GUEST BLOGGER SUZANNE JACOBS LIPSHAW
Mighty Mahi was inspired by the Yearlong Themed Project-Based Learning Approach I created to provide my developing readers access to curriculum and their individual reading goals in an authentic, motivating, and engaging manner. Each year I’d chose a science theme my students and I would delve into for an entire year. During the 2014-15 school year, my upper elementary reading students boarded an imaginary yellow submarine from Northville, Michigan and embarked on a yearlong journey to explore the undersea world! During our expedition my students and I met Mahi, a sea turtle missing her right front flipper, thus beginning my passion to learn more about and advocate for sea turtles.
- learn about the eating habits of a sea turtle
- classify the items found in the sea turtle’s stomach into two groups
- sea turtle food
- plastics sea turtles mistake for food
- discuss ways to minimize ocean plastic
- upcycle the plastic bag used in the project
- copy of the book Mighty Mahi by Suzanne Jacobs Lipshaw
- science journals
- pencils, pens, etc.
- 1 plastic grocery bag per group
- 1 food/plastic worksheet per group
Prior preparation for each group
- cut the food/plastic worksheet up into 15 “food item” sections – each section should contain one “food” item and the associated word
- place the 15 “food items” into the plastic grocery bag and tie it up – this will be the sea turtle’s “stomach”
Perform the following with the whole group:
- read the frontmatter text of the book Mighty Mahi and the “More about Mahi” section in the backmatter aloud
- discuss the dangers and challenges Mahi faced due to the fishing line left littered in the ocean
- ask students what types of food they think sea turtles eat
- tell students they will be performing a scientific investigation by looking inside a model of a sea turtle’s stomach to see what has been found inside the stomachs of actual sea turtles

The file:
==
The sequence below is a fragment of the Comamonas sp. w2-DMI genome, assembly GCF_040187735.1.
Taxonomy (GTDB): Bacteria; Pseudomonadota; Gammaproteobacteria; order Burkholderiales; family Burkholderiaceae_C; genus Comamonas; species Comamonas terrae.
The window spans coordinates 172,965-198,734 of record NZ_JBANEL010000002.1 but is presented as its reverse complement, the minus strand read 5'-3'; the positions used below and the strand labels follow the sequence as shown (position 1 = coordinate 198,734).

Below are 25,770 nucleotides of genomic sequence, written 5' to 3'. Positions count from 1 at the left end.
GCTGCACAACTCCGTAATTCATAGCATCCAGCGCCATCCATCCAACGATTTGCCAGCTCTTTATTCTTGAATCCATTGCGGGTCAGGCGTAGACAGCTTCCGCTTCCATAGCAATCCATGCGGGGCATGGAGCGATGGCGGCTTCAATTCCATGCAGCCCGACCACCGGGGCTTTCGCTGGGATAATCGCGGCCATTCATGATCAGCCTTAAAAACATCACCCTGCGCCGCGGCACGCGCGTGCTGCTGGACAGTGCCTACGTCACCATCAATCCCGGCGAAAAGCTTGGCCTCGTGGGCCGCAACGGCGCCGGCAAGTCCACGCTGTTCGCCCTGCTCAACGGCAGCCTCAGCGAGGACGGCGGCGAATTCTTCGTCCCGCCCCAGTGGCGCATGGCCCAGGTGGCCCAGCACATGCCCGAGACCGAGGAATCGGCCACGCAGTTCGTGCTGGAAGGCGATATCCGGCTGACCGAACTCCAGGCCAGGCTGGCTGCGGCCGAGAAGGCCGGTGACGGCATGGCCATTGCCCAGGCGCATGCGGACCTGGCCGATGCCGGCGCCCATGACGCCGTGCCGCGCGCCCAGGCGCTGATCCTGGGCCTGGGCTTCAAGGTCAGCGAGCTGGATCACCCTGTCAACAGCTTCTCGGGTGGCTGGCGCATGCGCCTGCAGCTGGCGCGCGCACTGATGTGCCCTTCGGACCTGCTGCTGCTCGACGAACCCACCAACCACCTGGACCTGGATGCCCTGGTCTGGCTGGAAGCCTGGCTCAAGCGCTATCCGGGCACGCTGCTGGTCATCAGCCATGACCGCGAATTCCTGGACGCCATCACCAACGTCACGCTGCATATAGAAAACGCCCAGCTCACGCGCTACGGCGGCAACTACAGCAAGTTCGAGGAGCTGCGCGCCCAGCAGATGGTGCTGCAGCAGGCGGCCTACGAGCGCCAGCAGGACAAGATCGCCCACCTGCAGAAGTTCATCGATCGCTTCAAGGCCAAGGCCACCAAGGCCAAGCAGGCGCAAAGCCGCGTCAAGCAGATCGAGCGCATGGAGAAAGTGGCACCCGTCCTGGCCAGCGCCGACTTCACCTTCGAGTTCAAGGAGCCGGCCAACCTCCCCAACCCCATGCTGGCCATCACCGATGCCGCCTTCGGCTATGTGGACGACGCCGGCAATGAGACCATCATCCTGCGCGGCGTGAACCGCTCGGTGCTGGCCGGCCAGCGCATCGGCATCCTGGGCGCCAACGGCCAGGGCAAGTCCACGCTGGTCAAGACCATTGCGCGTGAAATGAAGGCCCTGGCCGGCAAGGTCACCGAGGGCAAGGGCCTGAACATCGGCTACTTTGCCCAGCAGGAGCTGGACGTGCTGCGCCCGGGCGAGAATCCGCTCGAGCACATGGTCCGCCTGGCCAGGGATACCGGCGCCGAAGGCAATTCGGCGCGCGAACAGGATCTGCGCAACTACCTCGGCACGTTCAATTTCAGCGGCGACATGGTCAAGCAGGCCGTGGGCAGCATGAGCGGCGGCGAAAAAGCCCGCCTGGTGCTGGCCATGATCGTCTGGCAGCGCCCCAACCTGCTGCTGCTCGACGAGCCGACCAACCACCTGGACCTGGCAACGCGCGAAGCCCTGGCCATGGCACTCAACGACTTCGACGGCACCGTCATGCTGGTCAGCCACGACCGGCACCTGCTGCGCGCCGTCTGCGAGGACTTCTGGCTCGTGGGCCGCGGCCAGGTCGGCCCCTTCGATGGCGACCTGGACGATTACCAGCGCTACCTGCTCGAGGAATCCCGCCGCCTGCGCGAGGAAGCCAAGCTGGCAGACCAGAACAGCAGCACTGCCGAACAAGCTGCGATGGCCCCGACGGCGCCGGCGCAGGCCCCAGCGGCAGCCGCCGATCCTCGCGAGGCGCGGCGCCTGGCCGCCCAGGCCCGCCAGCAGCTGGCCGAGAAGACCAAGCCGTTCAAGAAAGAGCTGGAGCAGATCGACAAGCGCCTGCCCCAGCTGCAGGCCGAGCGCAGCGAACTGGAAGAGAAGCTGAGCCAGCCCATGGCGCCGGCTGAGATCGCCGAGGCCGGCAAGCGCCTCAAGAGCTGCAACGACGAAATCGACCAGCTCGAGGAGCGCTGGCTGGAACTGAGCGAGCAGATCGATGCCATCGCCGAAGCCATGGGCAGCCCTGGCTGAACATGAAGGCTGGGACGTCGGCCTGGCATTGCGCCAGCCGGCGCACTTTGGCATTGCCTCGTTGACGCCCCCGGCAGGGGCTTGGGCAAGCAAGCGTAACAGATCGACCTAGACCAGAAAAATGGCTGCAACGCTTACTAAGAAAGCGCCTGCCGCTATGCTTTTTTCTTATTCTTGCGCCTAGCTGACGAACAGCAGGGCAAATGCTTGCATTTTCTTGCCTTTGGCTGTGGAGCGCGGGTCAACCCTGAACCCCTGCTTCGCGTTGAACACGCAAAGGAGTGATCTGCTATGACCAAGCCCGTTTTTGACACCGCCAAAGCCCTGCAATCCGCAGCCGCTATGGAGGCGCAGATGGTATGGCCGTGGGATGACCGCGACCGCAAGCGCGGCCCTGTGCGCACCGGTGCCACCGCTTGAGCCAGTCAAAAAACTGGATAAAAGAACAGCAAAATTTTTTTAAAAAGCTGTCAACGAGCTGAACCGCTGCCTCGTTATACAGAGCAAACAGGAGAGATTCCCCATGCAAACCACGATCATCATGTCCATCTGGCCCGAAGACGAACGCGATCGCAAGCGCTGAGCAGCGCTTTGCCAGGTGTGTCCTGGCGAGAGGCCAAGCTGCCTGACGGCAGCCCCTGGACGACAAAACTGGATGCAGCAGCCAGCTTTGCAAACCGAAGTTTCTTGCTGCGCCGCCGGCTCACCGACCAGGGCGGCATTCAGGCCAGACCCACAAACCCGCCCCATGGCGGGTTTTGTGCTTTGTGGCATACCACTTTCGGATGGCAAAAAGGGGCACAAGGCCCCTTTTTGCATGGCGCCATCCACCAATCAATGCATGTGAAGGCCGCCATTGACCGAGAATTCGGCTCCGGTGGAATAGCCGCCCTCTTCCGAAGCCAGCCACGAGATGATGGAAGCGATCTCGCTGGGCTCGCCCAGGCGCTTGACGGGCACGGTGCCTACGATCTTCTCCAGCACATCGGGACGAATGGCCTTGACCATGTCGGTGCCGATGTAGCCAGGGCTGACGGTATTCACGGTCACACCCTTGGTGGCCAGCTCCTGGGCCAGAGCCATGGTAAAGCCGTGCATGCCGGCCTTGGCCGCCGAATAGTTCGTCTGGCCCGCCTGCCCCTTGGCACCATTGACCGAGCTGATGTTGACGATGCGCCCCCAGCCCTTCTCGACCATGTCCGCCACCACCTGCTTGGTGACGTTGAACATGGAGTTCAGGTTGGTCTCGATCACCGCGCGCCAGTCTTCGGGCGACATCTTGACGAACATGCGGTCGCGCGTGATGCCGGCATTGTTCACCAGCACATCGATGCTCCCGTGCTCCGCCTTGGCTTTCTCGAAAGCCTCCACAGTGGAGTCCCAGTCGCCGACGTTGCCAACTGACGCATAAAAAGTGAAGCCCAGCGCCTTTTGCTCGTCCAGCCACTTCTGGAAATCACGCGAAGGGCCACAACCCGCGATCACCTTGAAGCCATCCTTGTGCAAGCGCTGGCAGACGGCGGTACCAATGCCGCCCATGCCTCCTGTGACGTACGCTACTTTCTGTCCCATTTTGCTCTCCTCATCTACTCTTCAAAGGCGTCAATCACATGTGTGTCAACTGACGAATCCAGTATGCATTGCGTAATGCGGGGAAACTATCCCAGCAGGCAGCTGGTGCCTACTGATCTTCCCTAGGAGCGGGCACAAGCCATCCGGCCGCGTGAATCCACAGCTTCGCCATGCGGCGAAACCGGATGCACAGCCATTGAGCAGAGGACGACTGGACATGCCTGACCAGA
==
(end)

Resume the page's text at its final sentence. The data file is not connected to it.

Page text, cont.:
- have students make a t-chart in their science notebook with one side titled “sea turtle food” and the other side titled “plastic sea turtles mistake for food”
- discuss what upcycling is
- pass out a grocery bag “stomach” to each group
Separate studentes into small groups:
- ask them to investigate the insides of their sea turtle’s stomach by “dissecting” the bag and observing what they find inside
- divide the “food items” into the two groups –classify each item in the proper column in their science notebooks
- brainstorm ways humans can limit their plastic use and record these under the t-chart in their science notebooks
- work together to upcycle their plastic grocery bag
Now, reconvene as a whole group:
- ask students why they think turtles eat plastic items
- demonstrate how a plastic bag can be mistaken for a jellyfish, a sea turtle’s favorite food
- have students share their ideas about limiting plastic use
- have students share their upcycled plastic bag
Sea turtles easily mistake ocean debris for food leading to injuries to both the outside and inside of a sea turtle as exhibited by Mahi. Mahi was fortunate she was rescued and sent to the Georgia Sea Turtle Center for medical care. Many turtles are not so fortunate.
- read the “Sea Turtle Trivia” section in the backmatter of Mighty Mahi to learn interesting facts about sea turtles
- read the “Mrs. Lipshaw’s Lore” and the “Helping Hands” section in the backmatter of Mighty Mahi and consider adopting a sea turtle from the Georgia Sea Turtle Center (or a similar center) and follow its progress through the biweekly email updates sent to adoptive parents
- write a letter to a fast-food restaurant, coffee shop, etc. asking them to limit their use of plastics or to a member of your local, state, or federal government asking for action to limit plastic use and help protect sea turtles and other marine animals
- use the following websites to learn more about the threats to sea turtles and what you can do to help
Featured image credit: “Sea Turtle” by fredsharples is licensed under CC BY 2.0.
Suzanne Jacobs Lipshaw is a children’s book author and former elementary special education teacher. Suzanne enjoys speaking at schools about writing, leadership, and how kids can make a difference in our world. The proud momma of two grown boys, Suzanne lives in Waterford, MI with her husband and furry writing companion Ziggy. When she’s not dreaming up new writing projects, you can find her kayaking on the lake, hiking a trail, practicing at the yoga studio, or comparing paint swatches at the local paint store. To learn more about her visit her website or follower her at: www.suzannejacobslipshaw.com, on Twitter, or on Pinterest.
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